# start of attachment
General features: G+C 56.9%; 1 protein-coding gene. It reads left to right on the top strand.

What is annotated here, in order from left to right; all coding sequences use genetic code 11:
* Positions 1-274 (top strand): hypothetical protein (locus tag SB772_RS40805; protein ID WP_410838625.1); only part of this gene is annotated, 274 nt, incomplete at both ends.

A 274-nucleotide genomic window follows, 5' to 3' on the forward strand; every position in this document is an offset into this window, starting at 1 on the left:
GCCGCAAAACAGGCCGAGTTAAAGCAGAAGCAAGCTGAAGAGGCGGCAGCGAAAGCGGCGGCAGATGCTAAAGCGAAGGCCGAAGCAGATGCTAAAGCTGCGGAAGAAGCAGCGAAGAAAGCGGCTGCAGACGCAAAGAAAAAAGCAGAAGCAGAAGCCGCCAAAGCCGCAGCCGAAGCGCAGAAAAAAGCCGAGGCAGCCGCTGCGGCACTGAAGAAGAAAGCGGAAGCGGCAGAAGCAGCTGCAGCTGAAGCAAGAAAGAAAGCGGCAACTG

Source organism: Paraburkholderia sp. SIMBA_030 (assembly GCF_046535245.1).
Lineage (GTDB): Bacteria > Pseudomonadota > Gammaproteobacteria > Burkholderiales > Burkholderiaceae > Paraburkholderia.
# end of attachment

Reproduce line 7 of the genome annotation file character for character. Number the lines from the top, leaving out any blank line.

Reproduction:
Lineage (GTDB): Bacteria > Pseudomonadota > Gammaproteobacteria > Burkholderiales > Burkholderiaceae > Paraburkholderia.